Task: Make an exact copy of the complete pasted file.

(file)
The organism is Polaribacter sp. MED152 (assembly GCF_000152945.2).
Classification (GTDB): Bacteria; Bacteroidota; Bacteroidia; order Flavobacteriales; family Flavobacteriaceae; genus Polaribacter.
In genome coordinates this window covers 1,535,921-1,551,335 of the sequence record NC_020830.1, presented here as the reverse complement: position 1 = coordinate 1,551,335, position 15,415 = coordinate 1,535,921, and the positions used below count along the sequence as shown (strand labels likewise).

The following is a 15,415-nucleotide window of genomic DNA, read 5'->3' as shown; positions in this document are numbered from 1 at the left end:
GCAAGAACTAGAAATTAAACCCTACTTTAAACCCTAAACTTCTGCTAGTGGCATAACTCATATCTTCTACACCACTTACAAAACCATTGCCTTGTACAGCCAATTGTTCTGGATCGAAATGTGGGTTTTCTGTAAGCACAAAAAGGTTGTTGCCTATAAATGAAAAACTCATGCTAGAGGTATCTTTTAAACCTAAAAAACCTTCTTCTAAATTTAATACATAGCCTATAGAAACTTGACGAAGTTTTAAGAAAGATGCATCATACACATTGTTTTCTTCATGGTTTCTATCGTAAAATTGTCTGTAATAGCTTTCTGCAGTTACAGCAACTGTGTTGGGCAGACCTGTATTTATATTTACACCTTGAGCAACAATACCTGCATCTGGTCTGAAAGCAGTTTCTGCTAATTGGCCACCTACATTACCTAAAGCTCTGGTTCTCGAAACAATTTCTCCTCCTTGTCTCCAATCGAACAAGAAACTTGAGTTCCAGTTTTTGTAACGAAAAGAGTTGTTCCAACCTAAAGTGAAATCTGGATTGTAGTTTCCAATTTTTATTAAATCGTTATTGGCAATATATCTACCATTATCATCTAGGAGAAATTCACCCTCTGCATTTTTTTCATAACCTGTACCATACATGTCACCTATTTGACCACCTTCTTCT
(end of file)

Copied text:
The organism is Polaribacter sp. MED152 (assembly GCF_000152945.2).
Classification (GTDB): Bacteria; Bacteroidota; Bacteroidia; order Flavobacteriales; family Flavobacteriaceae; genus Polaribacter.
In genome coordinates this window covers 1,535,921-1,551,335 of the sequence record NC_020830.1, presented here as the reverse complement: position 1 = coordinate 1,551,335, position 15,415 = coordinate 1,535,921, and the positions used below count along the sequence as shown (strand labels likewise).

The following is a 15,415-nucleotide window of genomic DNA, read 5'->3' as shown; positions in this document are numbered from 1 at the left end:
GCAAGAACTAGAAATTAAACCCTACTTTAAACCCTAAACTTCTGCTAGTGGCATAACTCATATCTTCTACACCACTTACAAAACCATTGCCTTGTACAGCCAATTGTTCTGGATCGAAATGTGGGTTTTCTGTAAGCACAAAAAGGTTGTTGCCTATAAATGAAAAACTCATGCTAGAGGTATCTTTTAAACCTAAAAAACCTTCTTCTAAATTTAATACATAGCCTATAGAAACTTGACGAAGTTTTAAGAAAGATGCATCATACACATTGTTTTCTTCATGGTTTCTATCGTAAAATTGTCTGTAATAGCTTTCTGCAGTTACAGCAACTGTGTTGGGCAGACCTGTATTTATATTTACACCTTGAGCAACAATACCTGCATCTGGTCTGAAAGCAGTTTCTGCTAATTGGCCACCTACATTACCTAAAGCTCTGGTTCTCGAAACAATTTCTCCTCCTTGTCTCCAATCGAACAAGAAACTTGAGTTCCAGTTTTTGTAACGAAAAGAGTTGTTCCAACCTAAAGTGAAATCTGGATTGTAGTTTCCAATTTTTATTAAATCGTTATTGGCAATATATCTACCATTATCATCTAGGAGAAATTCACCCTCTGCATTTTTTTCATAACCTGTACCATACATGTCACCTATTTGACCACCTTCTTCT